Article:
UFC Fight Night 25: Should Jason MacDonald Retire If He Loses to Alan Belcher?
I believe this upcoming UFC Fight Night has the distinction of being the first ever UFC card to totally steal the name of an earlier UFC event. And I’m not counting episodes 1-100 of “Ultimate Knockouts”, or my suggestion for “UFC Seek and Destroy 2: Still Seakin’” that Dana has yet to return my calls about.
Yes, the original UFC “Battle on the Bayou” will always hold a special place in my heart. As a young(er) fan watching the event on VHS, I will never forget the image of Frank Shamrock slamming Igor Zinoviev like he was a 50-pound sparring dummy. A 50-pound sparring dummy that had slept with his wife.
It was a different era in mixed martial arts. An era of underground fights and penny pinching promoters (say that three times fast), of fading popularity and no money and efforts to ban the sport. Certainly no one was making Oscar contending movies starring Nick freakin’ Nolte about our little sport back then.
It was a different age, a bygone era, a time so distant it has faded to lore.
It was March 13, 1998.
Less than a year later, Jason MacDonald made his professional MMA debut. Talk about being O.G.
Since then, MacDonald has been almost to every extreme this sport has. He’s fought from one end of Canada to the other, becoming a legend on Canada’s regional circuit. He fought in a lot of dingy armories and high school gyms for little more then promises and bragging rights.
To vaguely quote Mike Goldberg, “More than paying his dues in the sport of MMA, is Jason MacDonald!” At least I think he said that.
Inside the UFC, MacDonald has done it all, from the PPV marquee fights to the undercard curtain-jerkers. From being “in the mix” for a belt to being cut from the organization. He’s experienced the elation of a surprising victory and the heartbreak of a shocking defeat—and that’s just the few times I’ve seen him live.
He fought Rich Franklin, Chris Leben, Yushin Okami and Demian Maia, and gave all those men as much (or more) than they could handle.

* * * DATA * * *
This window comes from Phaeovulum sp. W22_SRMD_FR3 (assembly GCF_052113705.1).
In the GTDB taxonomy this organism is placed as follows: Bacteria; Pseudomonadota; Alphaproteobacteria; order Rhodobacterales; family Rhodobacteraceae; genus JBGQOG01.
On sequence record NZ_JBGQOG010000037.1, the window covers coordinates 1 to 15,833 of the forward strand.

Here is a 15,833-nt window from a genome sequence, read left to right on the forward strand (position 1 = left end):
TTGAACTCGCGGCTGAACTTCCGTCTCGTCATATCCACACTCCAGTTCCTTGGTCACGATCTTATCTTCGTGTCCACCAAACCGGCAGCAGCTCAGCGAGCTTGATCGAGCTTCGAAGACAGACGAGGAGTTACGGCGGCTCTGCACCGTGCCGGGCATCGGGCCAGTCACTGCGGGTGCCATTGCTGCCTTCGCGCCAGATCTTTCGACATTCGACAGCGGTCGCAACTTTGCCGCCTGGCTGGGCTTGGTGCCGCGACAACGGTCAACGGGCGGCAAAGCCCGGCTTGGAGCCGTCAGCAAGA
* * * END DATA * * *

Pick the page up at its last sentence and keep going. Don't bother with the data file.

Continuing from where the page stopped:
This Saturday is, from a personal standpoint, bigger then all those fights for MacDonald. A win gives him the chance at another run in the sport’s big leagues. A loss almost certainly means the end of his UFC tenure. It could also very well signal the end of his MMA career as well.
MacDonald isn’t exactly standing on rock solid footing career-wise at the moment. As mentioned, “The Athlete” has already been bounced from the UFC following a loss to Nate Quarry. After putting together a few wins on the Canadian regional circuit, MacDonald was given a “for one night only” ( you lose, you’re gone) UFC return against John Salter to fill an undercard spot in Montreal last year.
One botched take-down attempt later, and MacDonald had a broken leg, another loss on his record, and some serious questions about his future.
Luckily, Dana White proved to be a man of his word. Kinda. After a year on the shelf, White honored his original deal with Jason and booked him another “for one night only” appearance, this time on the UFC 129 undercard in Toronto in April. This time, MacDonald took care of business, won his fight in the opening frame, and thus maneuvered his way into this card.
Still, the numbers are against J-Mac. He is 37-years-old with over a decade of full-time fighting under his belt. His fight with Alan Belcher this Saturday will be his 40th career bout. MacDonald has fought only two times in the last two years, with lots of downtime to recover from a serious injury. He’s 1-3 in his last four UFC fights.
Those are damning statistics for any fighter to face. But MacDonald has some unique advantages, as well.
He’s won “Submission of the Night” three times, “KO of the Night” once and has a reputation for exciting, dramatic fights. He’s also a known commodity to Canadian MMA fans, someone they’ll care about and pay to watch. He’s a great “gatekeeper” that can test new guys on the way up. So from a promoter’s viewpoint, he’s still a fighter to have on the roster if he wins Saturday.
MacDonald also has an advantage in that Alan Belcher may be the only guy at middleweight with worse luck than him. A serious eye injury in training almost ended Belcher’s career; now he makes his return to the Octagon after a year and a half on the shelf. He may not be the same fighter he was when he left.
Which is good, cause at last viewing, Alan Belcher was a “talented” middleweight (see what I did there?) who was a handful for anyone. And he’s fighting in his backyard, so you know he’ll be bringing it come fight night.
So MacDonald stands, as he so frequently has, as the answer to a question. Is Alan Belcher still a top level middleweight? That’s the question the UFC wants answered in the booking of this fight.
But the question I’m more interested in is—Is Jason MacDonald still a UFC-level fighter?
Belcher has time and coming off such a bad injury fans and media will likely forgive a loss. But for MacDonald, it’s do or die. Win, and you get to write a couple more chapters into an already long and storied UFC career. Lose, and that book could very well be closed forever.
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